Lolly took a few more steps forward, but stopped with her head still above water, her blonde hair damp just below her ears. Looking down, she now saw the rope hanging below her mother’s neck, lashed to one of the large grey cinder blocks Papa kept stored in the tool shed. In the next moment, she heard her own voice screaming “Mama,” as her legs collapsed beneath her and she tumbled down into the water, arms waving wildly above her head. Then tan, muscled arms were pulling her out of the pool, and Toby was slapping her back as she spit water over his shoulder.
Toby gently laid her on the lawn and knelt beside her, his saturated work clothes dripping down onto her own sodden dress. “You’re okay, baby,” he kept repeating. “You’re okay.”
“But Mama,” Lolly struggled to speak. “You have to get Mama. You have to wake her up.”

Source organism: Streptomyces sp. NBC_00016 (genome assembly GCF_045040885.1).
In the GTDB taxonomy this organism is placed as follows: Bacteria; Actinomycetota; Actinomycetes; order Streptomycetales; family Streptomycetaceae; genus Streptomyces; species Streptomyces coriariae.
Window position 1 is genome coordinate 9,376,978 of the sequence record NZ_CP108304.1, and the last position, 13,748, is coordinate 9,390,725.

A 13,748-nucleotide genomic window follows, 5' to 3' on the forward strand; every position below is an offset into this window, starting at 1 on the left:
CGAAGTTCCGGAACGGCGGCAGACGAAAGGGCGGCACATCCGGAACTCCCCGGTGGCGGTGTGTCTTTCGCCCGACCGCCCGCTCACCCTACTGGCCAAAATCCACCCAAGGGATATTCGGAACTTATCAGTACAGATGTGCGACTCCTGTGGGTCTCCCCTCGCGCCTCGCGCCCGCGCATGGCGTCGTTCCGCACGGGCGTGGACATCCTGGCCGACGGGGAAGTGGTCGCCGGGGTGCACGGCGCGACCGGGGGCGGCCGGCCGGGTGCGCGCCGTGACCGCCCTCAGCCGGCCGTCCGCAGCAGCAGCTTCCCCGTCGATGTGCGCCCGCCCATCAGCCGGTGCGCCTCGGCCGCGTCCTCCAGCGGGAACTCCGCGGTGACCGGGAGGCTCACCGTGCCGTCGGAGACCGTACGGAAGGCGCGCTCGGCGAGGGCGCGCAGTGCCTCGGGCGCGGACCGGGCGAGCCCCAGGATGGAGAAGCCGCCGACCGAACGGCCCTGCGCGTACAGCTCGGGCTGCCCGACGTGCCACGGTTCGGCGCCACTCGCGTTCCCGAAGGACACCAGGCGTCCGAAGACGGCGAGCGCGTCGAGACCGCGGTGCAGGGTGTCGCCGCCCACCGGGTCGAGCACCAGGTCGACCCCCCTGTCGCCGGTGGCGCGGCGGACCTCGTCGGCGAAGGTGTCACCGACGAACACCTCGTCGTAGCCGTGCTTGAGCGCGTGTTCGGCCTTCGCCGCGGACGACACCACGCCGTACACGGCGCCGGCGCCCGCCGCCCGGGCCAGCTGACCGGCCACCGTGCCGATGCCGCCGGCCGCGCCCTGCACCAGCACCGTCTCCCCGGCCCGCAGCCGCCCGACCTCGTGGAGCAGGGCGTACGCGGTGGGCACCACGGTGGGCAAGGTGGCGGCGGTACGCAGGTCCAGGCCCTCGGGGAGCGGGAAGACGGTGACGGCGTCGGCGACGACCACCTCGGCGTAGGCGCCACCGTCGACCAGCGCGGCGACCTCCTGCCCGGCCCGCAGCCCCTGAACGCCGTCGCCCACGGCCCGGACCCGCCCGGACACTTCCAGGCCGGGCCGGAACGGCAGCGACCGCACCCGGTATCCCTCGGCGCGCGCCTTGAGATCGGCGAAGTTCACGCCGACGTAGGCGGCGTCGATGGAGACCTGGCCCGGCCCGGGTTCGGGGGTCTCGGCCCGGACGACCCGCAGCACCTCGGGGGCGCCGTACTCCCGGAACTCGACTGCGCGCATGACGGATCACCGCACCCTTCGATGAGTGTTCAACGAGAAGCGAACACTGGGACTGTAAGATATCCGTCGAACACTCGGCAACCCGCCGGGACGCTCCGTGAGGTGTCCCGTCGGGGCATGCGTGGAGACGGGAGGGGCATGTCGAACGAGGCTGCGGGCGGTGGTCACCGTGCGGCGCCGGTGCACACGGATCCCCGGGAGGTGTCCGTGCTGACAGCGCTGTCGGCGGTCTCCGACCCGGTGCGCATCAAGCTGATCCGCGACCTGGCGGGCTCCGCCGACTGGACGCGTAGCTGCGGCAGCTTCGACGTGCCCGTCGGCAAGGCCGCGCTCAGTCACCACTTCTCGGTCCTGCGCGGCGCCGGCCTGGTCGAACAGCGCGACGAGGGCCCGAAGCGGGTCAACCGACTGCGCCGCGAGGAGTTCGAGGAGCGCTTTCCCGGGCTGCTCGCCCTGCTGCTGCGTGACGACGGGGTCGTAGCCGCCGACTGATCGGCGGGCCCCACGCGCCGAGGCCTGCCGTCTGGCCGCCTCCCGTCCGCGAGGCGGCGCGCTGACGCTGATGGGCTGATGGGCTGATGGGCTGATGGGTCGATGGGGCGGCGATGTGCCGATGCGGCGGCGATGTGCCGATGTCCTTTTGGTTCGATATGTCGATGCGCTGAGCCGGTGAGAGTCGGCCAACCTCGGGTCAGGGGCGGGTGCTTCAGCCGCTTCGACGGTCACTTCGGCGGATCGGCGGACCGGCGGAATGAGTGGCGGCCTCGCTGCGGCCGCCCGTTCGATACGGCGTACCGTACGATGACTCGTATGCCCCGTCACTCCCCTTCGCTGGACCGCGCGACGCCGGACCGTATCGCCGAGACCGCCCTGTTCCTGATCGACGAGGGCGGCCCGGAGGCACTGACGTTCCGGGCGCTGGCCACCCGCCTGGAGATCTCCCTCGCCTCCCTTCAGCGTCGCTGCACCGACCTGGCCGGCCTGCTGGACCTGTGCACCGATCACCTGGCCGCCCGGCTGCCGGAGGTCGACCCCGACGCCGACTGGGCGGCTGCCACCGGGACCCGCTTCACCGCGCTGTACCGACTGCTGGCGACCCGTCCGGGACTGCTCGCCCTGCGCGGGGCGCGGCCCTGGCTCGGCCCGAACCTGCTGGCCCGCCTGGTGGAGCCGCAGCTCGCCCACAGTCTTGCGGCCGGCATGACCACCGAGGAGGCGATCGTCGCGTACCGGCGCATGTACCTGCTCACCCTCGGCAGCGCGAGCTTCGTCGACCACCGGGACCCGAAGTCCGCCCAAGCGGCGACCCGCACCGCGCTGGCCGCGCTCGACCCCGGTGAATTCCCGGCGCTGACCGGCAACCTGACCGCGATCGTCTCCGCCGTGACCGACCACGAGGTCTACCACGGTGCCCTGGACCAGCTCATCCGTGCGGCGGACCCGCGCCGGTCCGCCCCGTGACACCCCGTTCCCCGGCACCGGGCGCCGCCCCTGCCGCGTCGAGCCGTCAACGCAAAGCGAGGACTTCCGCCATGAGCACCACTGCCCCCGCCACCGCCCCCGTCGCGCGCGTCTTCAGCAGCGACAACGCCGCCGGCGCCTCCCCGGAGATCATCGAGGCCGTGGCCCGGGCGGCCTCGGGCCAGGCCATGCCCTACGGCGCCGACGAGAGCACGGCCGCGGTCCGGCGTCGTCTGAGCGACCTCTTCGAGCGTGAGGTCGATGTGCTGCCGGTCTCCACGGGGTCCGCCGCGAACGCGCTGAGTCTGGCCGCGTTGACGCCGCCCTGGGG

Toby closed his eyes and slowly shook his gray head. “No, baby,” he said, his voice a low, gentle whisper. “First, I’m going to take you into the house, and then I’ll call your father and Chief Leyton. Your mama’s not going to wake up.”
Lolly nodded; she knew that. She knew it before Toby said it. She knew it when she saw a fan of golden hair in the pool. When she was blinded by the light of the afternoon sun. When she opened the door to an empty house. And when Mama sat sipping tea at the kitchen table, her pale green eyes staring into a story that was not being told.
E.B. Axelrod lives and writes in New Jersey. Last year, one of her flash fiction pieces was published by Split Lip Magazine, and one of her short stories was long-listed for the 2016 Bath Short Story Award. In June 2016 and 2017, she participated in L’Atelier Writers Retreat in Villeferry, France, where she expanded her collection of short stories. In 2014, she was selected to participate in the Sirenland Writers Conference in Positano, where her fiction workshop was led by Meg Wolitzer.